Archive for August, 2006

Home again, home again, jiggety jig

Wednesday, August 23rd, 2006

Whew, after a crazy couple of days in Vegas, I’m finally home.  I know I skipped a few days worth of updates, but there was so much going on that there just wasn’t time to tell it.  The irony of blogging I suppose.  Will have to look into moblogging and webcasting if I’m going to keep up on the content.   I’ll revisit in pictures, scout’s honor.

Anyhow, dead tired, got home about 4ish today, hung out with JT and J, promptly passed out after dinner due to lack of sleep and alcohol.

Resuming my crappy sleep schedule, I will attempt to go to sleep now, at 3 in the morning and be chipper for work tomorrow. 🙂

Super Happy Double Sized Post with Bonus Insert!

Monday, August 21st, 2006

Two day gap on this post, and no amount of WordPressing will help with this one, mainly because I didn’t write a post last night. But having read through my bullet-pointed half-ass attempt two nights before, I just really didn’t feel like I could do it again with this post. Besides, I like my prose as it wanders the countryside, over hill and dale.

My last post had content, but very little story. Not that there’s really a story here. Stories have plot and plot devices. I have a collection of scattered memories and some very vague impulses. Anyhow, let’s begin…

One step behind…

I awoke with a start. I had been doing that for the past couple of mornings, having been awaken at various times by my room phone or my cellphone as people tried to get in touch with me or grandma. Unfortunately, at each interval, my brain was a high grade mush and totally incapable of coherent thought. That, coupled with the fact that I needed to rip off my apnea mask, bound across the room to my cellphone, only to miss the phone call, contributed to making a fine layer of aggravation over severe sleep deprivation.

“H-h-hello?” My voice was dry and scratchy from the machine.

“Hello? Is this Russ?” I had glanced at the phone number before I had answered, an incoherent jumble of digits answered my unformed question.

“Uh, yeah? Who is this?”

“Shiao Pei, is grandma there?” Shiao Pei was my cousin in Hong Kong, and had been unable to make it to the reunion.

“I’m not in the room with them.”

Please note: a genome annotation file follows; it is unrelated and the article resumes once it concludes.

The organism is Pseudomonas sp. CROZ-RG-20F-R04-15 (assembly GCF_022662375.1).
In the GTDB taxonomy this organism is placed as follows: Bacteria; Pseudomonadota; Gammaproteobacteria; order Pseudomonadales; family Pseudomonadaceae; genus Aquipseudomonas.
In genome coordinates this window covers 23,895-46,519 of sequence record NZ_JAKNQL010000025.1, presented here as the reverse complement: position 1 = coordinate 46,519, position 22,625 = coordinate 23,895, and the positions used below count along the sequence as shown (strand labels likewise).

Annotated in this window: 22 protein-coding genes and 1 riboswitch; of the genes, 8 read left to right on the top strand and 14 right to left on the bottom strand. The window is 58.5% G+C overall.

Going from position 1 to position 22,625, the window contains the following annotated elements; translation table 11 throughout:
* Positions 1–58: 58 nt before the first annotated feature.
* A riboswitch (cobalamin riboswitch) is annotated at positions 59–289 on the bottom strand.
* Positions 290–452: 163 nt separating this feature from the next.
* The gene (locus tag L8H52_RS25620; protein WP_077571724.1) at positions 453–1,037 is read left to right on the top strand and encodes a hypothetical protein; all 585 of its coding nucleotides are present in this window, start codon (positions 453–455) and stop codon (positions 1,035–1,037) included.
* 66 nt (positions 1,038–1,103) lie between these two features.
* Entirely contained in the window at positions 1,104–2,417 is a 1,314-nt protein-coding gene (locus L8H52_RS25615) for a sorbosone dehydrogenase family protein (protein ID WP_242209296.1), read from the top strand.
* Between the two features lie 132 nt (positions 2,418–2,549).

“Did I wake you? I called earlier.”

“Uh, yeah, it’s like 8:30 in the morning here.” Cobwebs leaving my brain, I vaguely remembered an earlier phone call that came in around 7:30 in the morning. No wonder I was so disoriented.
“Oh, sorry Russ, I wanted to see if grandma was okay after her flight.”

“She seemed fine when we got off the plane. I’m just hoping she didn’t bake in the Las Vegas sun. I’ll let her know you called.”

“Thanks.” Click.

I got dressed and went to my grandma’s room. As usual, there was a fierce game of mahjong going on. I said my hellos and was promptly informed that George and Grace were downstairs, with the kids. Now, George and Grace are siblings, both married and with a slew of kids in tow. The kids are fun, and certainly much more interesting than watching 70 somethings push plastic tiles around. I wandered down to the pool, this anemic series of circles with trace amounts of water in them, with a lifeguard perched on high, bundled up in enough towels to smother a goat, presumably to block out the sun’s rays, all 56 billion of them. I did a once around, keeping an eye for Fans. The screaming kids really helped my concentration. I got back into the elevator to go back to the casino and noticed that two things. One, the temperature in the elevator was incredibly stifling and two, it was moving at a crawl, making the heat even more unbearable.





Finally, the elevator doors opened after an eternity, and everyone poured themselves out of the elevator and into the casino corridor. I called George and overheard the words, “midway”, “McDonald’s”, and “lunch”. I scurried to McDonald’s, pausing just long enough to watch the circus act at Circus Circus, grimacing as a woman held onto a pole by clipping her hair to it.

McDonald’s is usually a microcosm of the society around it. For instance, the McDonald’s in China? Orderly ordering system, but everyone’s scrounging for seats. New York? No lines, just people shoving to the front. This McDonald’s, no different. The key? Screaming kids. Lots of em. Like a banshee’s wail as it cuts through a foggy shire.

But no Fans. My eardrums and I left post haste.

I went around the midway, wondering if I could find them. Short answer, no.

Defeated, I went up to the room, resigned in my fate to listen to mahjong tiles clacking.

I opened the door…and there’s George and Grace and all the kids.

“Where were you guys?”

“We went to the pool.”

“I was there!”

“Then we went to the midway.”

“I was there!”

“Then we went to McDonald’s for lunch.”

“I was there!”

“Then we came back up to grandma’s.”

“I’m here!”

Reunited, we gathered our forces and went to the adventure dome to see what kind of rides we could see. Bryce, Miles, Lucas, Chloe, George, Grace and I played minigolf, since a prerequisite on Fan Family clansmanship is an appreciation of golf (which makes me even more of a black sheep). It was a full course, so 18 holes later, it was time to meet up again with the rest of the family.

Now, every family reunion follows a certain embarrassing plan. I think there’s a script somewhere, leaked on the internet. It goes like this:

Everyone greets each other awkwardly. People mangle names as we reunite with people that we don’t see except for once a year at best. My cousin Julie still gets called Judie(sic) by my aunts.